Regionalisation 'opportunity to modernise state'

By TPN/Lusa, in News · 05-12-2019 16:36:00 · 0 Comments

The president of the National Association of Portuguese Municipalities (ANMP) has in an interview with Lusa called for more political and administrative regionalisation, casting it as an "opportunity for the modernisation of the state".

Manuel Machado said that the process of devolving powers has already taken important steps and is one that "has to be continued", and that "more than 20 years after the referendum that failed to validate regionalisation, it is time to overcome the taboo" and to press ahead with reform of the state.

Regionalisation, he argued, must move forward "without any rush, with the quiet strength of those dedicated to the public cause who are interested in creating responses, real conditions to respond to what is essential for communities."

The moves in 1998 to secure approval for reform through a referendum failed "exactly when the issue of sharing, of demarcation of border areas, of the maps” of the proposed regions, said Machado, who is also mayor of Coimbra. He said that these issues “poisoned the process" and undermined the discussion.

"With that time behind us and overcome, respecting the referendum methodology", he said, there are "the conditions to put on the political agenda a deep, fair and open debate without complexes that leads to the resumption of the process of political and administrative regions, in order for them to be created with all the care and with the powers they must have."

It is, he added, "the opportunity for the modernisation of the state" and a move to “consolidate what needs to be undertaken in democracy."

According to Machado, the administrative organisation of Portugal under regionalisation should not junk the existing statistical regions, known by their Portuguese abbreviation as ‘NUTs’ – the North, Centre, Metropolitan Area of Lisbon, Alentejo and Algarve – but moves should be made to introduce "adjustments, which should be [on the basis of] as wide a consensus as possible."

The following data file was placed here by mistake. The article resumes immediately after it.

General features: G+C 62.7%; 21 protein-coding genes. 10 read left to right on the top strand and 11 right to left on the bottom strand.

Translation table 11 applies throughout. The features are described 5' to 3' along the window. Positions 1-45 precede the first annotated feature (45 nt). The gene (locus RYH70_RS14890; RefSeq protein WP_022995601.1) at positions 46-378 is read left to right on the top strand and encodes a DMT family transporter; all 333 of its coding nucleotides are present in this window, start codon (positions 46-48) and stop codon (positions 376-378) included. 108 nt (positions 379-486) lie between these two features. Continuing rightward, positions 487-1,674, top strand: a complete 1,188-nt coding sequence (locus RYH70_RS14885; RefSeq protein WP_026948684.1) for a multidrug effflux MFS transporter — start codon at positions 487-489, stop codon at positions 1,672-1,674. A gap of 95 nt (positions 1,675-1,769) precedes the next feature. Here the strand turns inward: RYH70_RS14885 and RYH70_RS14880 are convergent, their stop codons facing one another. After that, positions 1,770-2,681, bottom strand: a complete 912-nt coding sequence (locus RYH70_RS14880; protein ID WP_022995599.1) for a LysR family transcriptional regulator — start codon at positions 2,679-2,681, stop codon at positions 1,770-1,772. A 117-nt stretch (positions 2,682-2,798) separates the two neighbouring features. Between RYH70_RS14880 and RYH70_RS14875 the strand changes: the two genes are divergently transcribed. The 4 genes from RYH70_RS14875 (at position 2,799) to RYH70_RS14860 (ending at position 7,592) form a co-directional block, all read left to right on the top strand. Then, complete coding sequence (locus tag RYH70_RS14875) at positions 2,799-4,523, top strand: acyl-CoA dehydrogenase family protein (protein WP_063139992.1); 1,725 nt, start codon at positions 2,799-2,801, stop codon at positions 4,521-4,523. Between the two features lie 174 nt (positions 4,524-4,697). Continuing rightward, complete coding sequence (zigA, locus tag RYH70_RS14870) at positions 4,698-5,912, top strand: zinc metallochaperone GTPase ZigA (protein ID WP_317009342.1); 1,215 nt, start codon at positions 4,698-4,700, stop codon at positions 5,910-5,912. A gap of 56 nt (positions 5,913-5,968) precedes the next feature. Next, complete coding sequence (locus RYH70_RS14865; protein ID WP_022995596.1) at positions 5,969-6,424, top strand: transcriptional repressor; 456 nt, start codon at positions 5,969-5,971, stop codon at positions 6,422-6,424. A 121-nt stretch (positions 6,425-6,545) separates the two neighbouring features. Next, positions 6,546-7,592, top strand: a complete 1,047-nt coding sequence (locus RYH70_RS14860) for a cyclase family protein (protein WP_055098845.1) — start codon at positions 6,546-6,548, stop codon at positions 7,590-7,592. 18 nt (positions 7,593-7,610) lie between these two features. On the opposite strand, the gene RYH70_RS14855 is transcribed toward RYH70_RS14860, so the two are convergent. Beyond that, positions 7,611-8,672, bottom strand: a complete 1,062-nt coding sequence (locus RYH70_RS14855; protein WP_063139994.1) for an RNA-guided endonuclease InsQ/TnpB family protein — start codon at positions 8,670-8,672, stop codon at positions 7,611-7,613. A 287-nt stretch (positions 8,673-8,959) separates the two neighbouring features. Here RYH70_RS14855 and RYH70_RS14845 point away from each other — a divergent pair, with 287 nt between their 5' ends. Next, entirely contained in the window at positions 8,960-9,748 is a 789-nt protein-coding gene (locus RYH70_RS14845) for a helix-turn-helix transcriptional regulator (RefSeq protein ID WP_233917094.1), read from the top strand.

Regionalisation is in the interest of "all those who are concerned about what has, so far, been insufficient as a response from the central state to the needs of the territories, the communities,” he argued. In creating administrative regions, he added, it is "fundamental to be clearly define who is responsible for what, who has the means to do what, who is answerable to citizens for public policies."

The reforms will not, he maintained, "increase public spending", since the staff, experts and other resources are already there in the various state bodies, although this is "public expenditure that is not subject to democratic suffrage."

Portugal, he stressed, is "a centralised state, which exacerbates public spending colossally.” The "entropy" generated by centralisation "are so many and such that they affect", for example, "the efficient use of European [Union] funds" and "the efficient and timely response" to economic activities.

Of the current regionalisation proposals, he said that "this opportunity is unique”: if they are implemented properly, “we take a very important step in bringing the state closer to citizens".


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